Priti Patel was found to have broken the ministerial code in a serious way – she had been bullying civil servants in the various government departments she has darkened with her presence, including the Home Office.

But prime minister Boris Johnson, who has ultimate power to decide whether a breach has taken place, let her off.

The decision prompted former independent advisor on ministerial standards, Sir Alex Allan, to resign.

The Cabinet Office has tried to laugh off the controversy by saying that new guidelines suggest that ministerial code breaches should be attract a range of different sanctions according to their seriousness, and this was the first case to be examined after the change.

How convenient.

All this shows is that the Johnson government has deliberately let the corruption in.

The removal of a minister after any breach of the code at all was intended to be a strong deterrent – to ensure that ministers stuck strictly to their duties, because even the slightest deviation would attract the harshest penalty.

But now deviants like Hancock are being told they can do what they like.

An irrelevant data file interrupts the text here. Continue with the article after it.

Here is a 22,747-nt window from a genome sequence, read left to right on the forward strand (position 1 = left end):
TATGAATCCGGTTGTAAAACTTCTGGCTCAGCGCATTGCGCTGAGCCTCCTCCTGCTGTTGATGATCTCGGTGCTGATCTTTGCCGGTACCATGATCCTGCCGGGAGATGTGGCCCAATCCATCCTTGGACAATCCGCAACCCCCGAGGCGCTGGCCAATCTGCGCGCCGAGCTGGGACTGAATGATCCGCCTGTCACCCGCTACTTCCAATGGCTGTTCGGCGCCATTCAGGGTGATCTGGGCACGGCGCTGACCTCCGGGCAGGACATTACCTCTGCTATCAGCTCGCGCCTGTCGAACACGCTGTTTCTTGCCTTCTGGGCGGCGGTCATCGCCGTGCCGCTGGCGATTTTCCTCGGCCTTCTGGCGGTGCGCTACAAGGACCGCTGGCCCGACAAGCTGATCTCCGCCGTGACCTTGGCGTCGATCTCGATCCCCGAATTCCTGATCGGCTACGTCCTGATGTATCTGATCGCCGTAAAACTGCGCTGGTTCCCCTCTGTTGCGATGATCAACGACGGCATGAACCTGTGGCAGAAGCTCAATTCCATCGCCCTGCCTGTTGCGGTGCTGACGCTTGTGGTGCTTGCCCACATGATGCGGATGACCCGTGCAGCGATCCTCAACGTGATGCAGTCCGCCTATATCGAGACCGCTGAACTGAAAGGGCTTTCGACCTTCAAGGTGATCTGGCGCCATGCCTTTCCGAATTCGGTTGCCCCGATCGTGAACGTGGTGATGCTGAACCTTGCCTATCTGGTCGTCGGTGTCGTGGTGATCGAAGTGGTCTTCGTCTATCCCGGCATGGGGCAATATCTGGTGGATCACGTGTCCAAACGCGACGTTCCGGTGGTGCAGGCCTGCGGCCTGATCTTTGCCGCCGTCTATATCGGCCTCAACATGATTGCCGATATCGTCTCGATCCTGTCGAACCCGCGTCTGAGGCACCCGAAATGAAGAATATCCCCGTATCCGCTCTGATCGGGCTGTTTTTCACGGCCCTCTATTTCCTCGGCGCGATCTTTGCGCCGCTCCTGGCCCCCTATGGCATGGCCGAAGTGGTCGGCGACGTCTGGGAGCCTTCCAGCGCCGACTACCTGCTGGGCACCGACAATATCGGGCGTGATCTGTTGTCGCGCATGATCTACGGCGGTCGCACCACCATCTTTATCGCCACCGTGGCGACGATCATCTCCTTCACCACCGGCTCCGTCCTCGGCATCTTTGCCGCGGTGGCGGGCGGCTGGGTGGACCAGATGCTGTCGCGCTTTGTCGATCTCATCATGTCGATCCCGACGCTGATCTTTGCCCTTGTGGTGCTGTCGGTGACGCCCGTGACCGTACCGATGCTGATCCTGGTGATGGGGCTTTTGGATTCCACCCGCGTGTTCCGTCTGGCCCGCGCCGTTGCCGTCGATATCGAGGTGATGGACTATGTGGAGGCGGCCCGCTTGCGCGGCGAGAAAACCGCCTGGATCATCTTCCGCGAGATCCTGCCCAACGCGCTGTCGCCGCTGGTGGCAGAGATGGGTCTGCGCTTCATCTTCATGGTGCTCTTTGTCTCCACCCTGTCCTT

It is a scandal and you should not put up with it.

But you do, because there is no mechanism within the law by which you can put a stop to it.

Now, who do you think put that system in place?

Source: Letting Matt Hancock keep job after breach ‘gives ministers licence to break rules’ | Evening Standard

Have YOU donated to my crowdfunding appeal, raising funds to fight false libel claims by TV celebrities who should know better? These court cases cost a lot of money so every penny will help ensure that wealth doesn’t beat justice.

https://www.crowdjustice.com/case/mike-sivier-libel-fight/


Vox Political needs your help!
If you want to support this site
(
but don’t want to give your money to advertisers)
you can make a one-off donation here:

Donate Button with Credit Cards

Here are four ways to be sure you’re among the first to know what’s going on.

1) Register with us by clicking on ‘Subscribe’ (in the left margin). You can then receive notifications of every new article that is posted here.

2) Follow VP on Twitter @VoxPolitical

3) Like the Facebook page at https://www.facebook.com/VoxPolitical/

Join the Vox Political Facebook page.

4) You could even make Vox Political your homepage at http://voxpoliticalonline.com

And do share with your family and friends – so they don’t miss out!